“Your ten-year contract is nearly up. Do you think other agencies will sign you on after this article goes out?” he threatened.

At that moment, she gets called back to the present by Prof. Yang. Chae Young has no explanation for her agency’s actions, other than the fact that no one can ever really be trusted. If her agency suddenly thinks that their investment is not going anywhere, they will just leave it, however unfinished. With a disgusting smile, she says that she can’t ask them for anything, as it would put her in an uncomfortable position.

I’ll teach you what an uncomfortable position is, you little sneak!

Back in the practice room, Byeong Gun is trying to set up the choreography for one of his dance numbers, but it’s overly complicated with its turns and cartwheels and flying jumps. His female partner is totally resistant, and Sung Jae and his rapper friend think the whole thing is a joke. They show off their cooler, hip-hop moves, which are simpler and…. well, cooler. On the other side of the room, Doo Ri is fighting with Soo Bin over the music. He’s trying to create a ballad, but the lyrics she put is a rap. Soo Bin’s reaction is all, “A rap!? You want to put a rap in here?!”

He makes her sing the song, but she can’t sing that high, so Ji Eun comes in to help with a few lines. The others join in, seeing that singing around the piano is more fun than trying to learn Byeong Gun’s ridiculous choreography.

Suddenly – someone sings over them lyrics from “You and I.” They all turn around – IT’S JAE HUN! Everyone stares, and Byeong Gun says quite coolly, “Hey, it’s Jae Hun.”

Then he goes running, jumping into Jae Hun’s arms. Everyone crowds around, celebrating his return, and he gives a high-five-in-the-air to Doo Ri. Even Soo Bin manages a small smile – which is a lot coming from this boy. The director is officially back!

But first, he has some issues to take care of. He waits outside the dorms for Tae Hee to return, and when she finally does, she’s being driven back by Kang Min Woo.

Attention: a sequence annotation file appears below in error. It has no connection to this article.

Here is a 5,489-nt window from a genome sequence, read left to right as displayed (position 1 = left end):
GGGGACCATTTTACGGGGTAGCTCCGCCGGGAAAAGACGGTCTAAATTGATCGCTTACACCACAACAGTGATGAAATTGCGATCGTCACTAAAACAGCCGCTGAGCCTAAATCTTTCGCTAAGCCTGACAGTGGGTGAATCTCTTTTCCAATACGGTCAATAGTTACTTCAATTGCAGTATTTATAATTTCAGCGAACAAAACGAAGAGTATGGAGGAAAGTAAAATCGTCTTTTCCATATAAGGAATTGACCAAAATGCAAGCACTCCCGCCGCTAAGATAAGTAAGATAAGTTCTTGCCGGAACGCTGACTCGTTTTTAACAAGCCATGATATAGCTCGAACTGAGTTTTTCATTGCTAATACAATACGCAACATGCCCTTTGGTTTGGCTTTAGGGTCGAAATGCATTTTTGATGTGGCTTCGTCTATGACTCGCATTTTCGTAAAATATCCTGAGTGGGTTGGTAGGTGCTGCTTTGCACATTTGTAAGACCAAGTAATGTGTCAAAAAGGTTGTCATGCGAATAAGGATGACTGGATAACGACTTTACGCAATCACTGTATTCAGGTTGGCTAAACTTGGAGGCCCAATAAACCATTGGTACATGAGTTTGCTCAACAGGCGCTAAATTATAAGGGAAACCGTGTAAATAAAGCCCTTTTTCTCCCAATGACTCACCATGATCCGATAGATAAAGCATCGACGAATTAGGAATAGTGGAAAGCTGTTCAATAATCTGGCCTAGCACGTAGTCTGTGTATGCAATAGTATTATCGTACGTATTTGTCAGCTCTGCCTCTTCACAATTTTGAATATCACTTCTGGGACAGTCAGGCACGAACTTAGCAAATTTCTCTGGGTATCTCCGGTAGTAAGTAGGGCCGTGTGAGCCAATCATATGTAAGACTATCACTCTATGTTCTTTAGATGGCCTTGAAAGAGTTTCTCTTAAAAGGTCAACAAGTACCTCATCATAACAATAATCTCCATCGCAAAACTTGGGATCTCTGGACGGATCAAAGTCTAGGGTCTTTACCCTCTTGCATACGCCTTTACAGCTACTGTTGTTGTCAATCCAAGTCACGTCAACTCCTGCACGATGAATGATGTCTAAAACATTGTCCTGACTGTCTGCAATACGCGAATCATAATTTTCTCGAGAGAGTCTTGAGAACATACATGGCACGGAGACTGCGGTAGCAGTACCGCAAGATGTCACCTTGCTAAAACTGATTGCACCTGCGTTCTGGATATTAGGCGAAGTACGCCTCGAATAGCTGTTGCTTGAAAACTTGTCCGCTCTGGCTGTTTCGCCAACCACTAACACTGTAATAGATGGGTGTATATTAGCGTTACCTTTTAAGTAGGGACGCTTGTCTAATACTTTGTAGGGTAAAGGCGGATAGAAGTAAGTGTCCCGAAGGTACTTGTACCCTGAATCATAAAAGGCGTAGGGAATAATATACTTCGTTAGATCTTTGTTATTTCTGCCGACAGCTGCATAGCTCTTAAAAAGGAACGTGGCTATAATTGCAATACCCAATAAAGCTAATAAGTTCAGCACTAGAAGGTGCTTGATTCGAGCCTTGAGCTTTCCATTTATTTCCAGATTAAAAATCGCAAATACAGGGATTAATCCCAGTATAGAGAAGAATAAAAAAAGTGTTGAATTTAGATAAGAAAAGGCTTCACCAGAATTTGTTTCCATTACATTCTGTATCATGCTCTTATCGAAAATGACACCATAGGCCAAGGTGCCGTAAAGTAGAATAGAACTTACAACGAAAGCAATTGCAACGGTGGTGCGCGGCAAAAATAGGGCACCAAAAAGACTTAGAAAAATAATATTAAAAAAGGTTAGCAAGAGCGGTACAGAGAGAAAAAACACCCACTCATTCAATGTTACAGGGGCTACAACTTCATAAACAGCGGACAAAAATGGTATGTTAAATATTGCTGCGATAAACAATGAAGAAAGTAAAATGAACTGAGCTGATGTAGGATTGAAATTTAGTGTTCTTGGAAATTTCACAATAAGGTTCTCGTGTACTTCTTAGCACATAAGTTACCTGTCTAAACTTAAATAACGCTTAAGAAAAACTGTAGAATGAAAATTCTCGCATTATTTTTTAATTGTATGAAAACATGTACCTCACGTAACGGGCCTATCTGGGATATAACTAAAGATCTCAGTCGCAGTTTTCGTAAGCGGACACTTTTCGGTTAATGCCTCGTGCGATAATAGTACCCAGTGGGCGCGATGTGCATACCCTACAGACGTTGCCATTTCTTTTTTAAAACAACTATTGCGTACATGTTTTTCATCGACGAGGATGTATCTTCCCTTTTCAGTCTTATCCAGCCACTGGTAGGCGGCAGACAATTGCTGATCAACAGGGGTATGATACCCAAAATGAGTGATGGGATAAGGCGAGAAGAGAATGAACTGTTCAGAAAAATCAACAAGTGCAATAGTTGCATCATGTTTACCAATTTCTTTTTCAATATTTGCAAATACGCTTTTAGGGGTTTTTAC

Min Woo urges her to get out of the car and greet her “boyfriend,” but Tae Hee doesn’t move. Sensing an issue, he goes over to Jae Hun. He may have forgotten Jae Hun’s name, but he’d like to give him some advice as an older guy: though it can be difficult if the girl becomes more successful and famous than he, it’s best to still support her. Tae Hee has a lot of talent, and he hopes that Jae Hun can continue to be patient and cheer her along.

Kind words, buddy. Totally not the issue here.

Min Woo opens the door for Tae Hee to get out of his car, and offers to send people to help her pack her stuff. She declines, and without so much as a peep, she walks right past Jae Hun towards the dorms.

Jae Hun calls after her. He had gotten out because of her petition, but is she really leaving now? Tae Hee hasn’t practiced much for the agency, so she wants to take time off of school and move out of the dorms. Jae Hun grows desperate – he’ll quit school for her then, so she doesn’t have to see him. It’s a gracious offer that Tae Hee must decline; if she remains at the school, she’ll only be reminded of Jae Hun. Which will then remind her of her father. Which will remind her of the accident.

Tae Hee doesn’t blame him for her father’s death though, knowing full well it was an accident. But she doesn’t say that she forgives him aloud. All she asks is that he stay in school and direct Sun-Man’s musical. She turns to go in again, and Jae Hun rushes up to stop the door from opening. If she leaves like this, will he never be able to see her again? Is there any way for them to work out, possibly?!

Tae Hee hopes that it can happen – someday. One day. Until then, she needs time to heal, and with that she leaves.

Quite an abrupt ending for the saga of Jae Hun and Tae Hee.

Of course, Doo Ri then reports about Tae Hee’s departure to Sun-Man while bringing him clothes for his discharge. (He’s shocked she even brought his underwear, like she has no shame in touching his things.) He’s OK with it, as it might turn out better for Tae Hee in many ways.